Inanna/ Ishtar/ Venus in the Heavens

The planet Venus (Inanna (Ishtar)) is closer to the Sun than the Earth and therefore from the earth will always appear in the precincts of the Sun. The result is that the planet is brightest and easiest to see, at dusk after the Sun sets when it is still visible above the horizon and known as the Evening Star, and at dawn just before the Sun rises when it is visible as the Morning Star. To the eye of ancient agriculturists it was as if the goddess, for so the planet was viewed, followed the Sun into, and preceded it back from, the underworld or nether regions. In this UNL animation set the observer planet to Earth and the observed planet to Venus and watch how Venus first follows and then precedes the Sun. Because the planet Mercury is even closer to the Sun, it is often seen in the precincts of Venus. The planet is personified in Sumerian mythology as Ninshubur, Inanna's trusted maid servant, (Queen of the East,) who is entrusted with the task of petitioning the gods, when Inanna fails to return of the dreary netherworld realm of her sister, Ereshkigal. See The Descent of Inanna where the goddess passes through the seven gates of the underworld mirroring the seven levels of the heavens.

The Sumero-Babylonian astral mythology identified the aspects of the cosmic female with the phases of the planet venus. As morning star she was the virgin, as evening star the harlot, as lady of the night-sky the consort of the moon; and when extinguished under the blaze of the sun she was the hag of hell.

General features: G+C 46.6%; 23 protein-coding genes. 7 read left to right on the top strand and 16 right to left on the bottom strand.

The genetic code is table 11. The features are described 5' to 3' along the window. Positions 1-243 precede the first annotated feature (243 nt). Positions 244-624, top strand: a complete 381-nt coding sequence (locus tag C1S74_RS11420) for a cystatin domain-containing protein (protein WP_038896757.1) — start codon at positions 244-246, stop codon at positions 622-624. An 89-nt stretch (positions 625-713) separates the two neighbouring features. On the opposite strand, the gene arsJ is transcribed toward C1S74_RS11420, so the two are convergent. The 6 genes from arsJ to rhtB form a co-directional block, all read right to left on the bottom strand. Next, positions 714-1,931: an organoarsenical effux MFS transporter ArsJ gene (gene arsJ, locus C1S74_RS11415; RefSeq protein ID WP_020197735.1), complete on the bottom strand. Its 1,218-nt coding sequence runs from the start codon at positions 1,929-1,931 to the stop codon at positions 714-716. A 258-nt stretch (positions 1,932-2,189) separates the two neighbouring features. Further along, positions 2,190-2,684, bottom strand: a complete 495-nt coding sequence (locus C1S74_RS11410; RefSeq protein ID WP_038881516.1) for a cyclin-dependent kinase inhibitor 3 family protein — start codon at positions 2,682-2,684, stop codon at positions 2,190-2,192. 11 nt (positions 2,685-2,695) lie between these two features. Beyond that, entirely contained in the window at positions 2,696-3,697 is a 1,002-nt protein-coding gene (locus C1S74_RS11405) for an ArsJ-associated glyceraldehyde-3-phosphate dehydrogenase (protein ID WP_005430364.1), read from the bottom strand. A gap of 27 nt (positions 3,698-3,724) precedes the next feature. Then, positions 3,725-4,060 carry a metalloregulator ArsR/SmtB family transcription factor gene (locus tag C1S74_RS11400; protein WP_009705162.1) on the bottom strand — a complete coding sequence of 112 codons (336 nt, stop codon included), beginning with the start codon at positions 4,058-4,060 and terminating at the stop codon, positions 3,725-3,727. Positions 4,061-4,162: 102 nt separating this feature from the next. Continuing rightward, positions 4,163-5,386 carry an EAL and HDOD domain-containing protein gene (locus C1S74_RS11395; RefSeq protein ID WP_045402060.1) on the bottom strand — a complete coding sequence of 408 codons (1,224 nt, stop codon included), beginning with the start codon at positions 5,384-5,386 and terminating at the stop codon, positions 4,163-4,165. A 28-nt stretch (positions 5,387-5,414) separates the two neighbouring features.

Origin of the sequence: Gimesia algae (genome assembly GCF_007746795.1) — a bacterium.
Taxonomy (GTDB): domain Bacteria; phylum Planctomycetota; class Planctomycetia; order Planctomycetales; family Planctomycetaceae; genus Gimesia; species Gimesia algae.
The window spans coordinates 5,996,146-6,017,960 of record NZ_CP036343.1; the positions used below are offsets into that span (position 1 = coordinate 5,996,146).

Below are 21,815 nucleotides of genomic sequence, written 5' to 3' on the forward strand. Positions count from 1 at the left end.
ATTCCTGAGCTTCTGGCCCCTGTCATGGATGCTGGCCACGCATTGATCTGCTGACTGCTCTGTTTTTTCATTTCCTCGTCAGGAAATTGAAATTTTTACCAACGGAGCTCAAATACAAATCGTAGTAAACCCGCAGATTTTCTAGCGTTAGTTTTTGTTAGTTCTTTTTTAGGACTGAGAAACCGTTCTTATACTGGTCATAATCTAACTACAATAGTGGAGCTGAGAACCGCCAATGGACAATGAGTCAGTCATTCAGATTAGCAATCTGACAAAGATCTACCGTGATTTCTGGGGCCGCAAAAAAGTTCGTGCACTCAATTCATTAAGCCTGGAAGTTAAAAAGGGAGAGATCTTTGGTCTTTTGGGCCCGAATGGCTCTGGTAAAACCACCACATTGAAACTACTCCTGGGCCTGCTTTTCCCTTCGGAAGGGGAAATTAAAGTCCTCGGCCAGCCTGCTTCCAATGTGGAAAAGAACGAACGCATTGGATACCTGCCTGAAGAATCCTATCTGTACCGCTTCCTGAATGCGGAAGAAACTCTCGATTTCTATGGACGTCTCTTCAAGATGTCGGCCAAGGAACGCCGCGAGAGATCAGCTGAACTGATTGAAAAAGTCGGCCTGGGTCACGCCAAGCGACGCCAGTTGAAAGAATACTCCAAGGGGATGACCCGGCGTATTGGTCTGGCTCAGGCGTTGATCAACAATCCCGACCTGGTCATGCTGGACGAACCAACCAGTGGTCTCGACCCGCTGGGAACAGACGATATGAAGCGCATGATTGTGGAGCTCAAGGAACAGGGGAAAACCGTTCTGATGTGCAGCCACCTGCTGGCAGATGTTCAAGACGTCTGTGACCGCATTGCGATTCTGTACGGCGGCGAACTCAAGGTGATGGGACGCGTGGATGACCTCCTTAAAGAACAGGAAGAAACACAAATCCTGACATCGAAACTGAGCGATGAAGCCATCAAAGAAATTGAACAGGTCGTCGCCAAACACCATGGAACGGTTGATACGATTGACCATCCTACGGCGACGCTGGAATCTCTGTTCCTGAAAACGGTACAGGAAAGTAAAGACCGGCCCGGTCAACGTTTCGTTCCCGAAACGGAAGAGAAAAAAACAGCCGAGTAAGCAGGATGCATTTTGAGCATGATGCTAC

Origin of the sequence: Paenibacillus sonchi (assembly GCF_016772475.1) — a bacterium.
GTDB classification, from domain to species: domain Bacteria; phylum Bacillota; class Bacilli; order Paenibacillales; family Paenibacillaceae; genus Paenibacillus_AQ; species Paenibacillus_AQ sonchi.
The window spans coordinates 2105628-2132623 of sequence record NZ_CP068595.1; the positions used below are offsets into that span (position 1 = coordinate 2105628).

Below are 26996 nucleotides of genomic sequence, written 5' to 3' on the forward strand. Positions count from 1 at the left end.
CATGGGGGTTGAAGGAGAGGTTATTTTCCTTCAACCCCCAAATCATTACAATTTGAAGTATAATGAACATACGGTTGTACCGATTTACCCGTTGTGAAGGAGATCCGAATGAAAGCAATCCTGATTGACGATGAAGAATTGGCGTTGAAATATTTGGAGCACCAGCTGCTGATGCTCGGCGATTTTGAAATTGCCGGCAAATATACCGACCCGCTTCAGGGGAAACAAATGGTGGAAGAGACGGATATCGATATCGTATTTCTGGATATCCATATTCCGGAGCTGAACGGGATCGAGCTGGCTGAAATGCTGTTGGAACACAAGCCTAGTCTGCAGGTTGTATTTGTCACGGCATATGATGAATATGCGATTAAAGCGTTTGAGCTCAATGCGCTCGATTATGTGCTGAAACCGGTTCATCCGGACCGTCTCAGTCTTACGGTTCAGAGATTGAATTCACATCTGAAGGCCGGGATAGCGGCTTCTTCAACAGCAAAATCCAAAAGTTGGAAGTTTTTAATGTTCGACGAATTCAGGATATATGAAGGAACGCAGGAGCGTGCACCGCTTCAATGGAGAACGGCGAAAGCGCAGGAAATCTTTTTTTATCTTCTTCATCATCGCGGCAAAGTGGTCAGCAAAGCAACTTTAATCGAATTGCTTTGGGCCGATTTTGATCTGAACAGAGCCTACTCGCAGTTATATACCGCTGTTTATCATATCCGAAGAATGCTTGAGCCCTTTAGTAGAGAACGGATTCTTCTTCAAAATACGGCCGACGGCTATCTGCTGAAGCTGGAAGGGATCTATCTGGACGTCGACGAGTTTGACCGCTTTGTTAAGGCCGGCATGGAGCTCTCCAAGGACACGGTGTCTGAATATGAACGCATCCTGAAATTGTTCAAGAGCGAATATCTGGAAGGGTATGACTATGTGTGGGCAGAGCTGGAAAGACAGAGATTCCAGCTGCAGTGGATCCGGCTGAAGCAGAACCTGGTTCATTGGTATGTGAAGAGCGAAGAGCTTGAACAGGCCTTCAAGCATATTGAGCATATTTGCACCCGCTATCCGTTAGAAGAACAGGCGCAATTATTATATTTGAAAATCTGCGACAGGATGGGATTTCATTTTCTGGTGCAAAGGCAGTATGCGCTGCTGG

Joseph Campbell - Hero of a Thousand Faces
Word Sleuth:

ताराtārā (SKT) - goddess of compassion:-

Taras are goddessess of compassion that are each said to be a personification of a tear of divine compassion. There are references of up to twenty one different taras who are differentiated, in the first instance, by colour. ie. the White Tara, Green Tara etc. It may be noteworthy that in James Joyce's Finnegans Wake, Isabel falls to earth as a singult tear and the names of her twenty eight companions are all colours.
The Sanskrit title has two meanings: saviour and star. In the first sense it derives from the Sanskrit root tr?, which means to cross, traverse (river etc) to transport, surpass or overcome; also to liberate and to escape. In the latin noun ter-minus, boundary, limit, terminal, term the emphasis is shifted, the Roman deity Terminus, presided over boundaries.
The second sense, star, is derived from the Sanskrit root, str?, which means to scatter, expand or spread out and is related to the English star, aster and strew.

Title: The Mythic Image - Authors: Joseph Campbell - Pub: Princeton-Bollingen - ISBN: 0-691-01839-1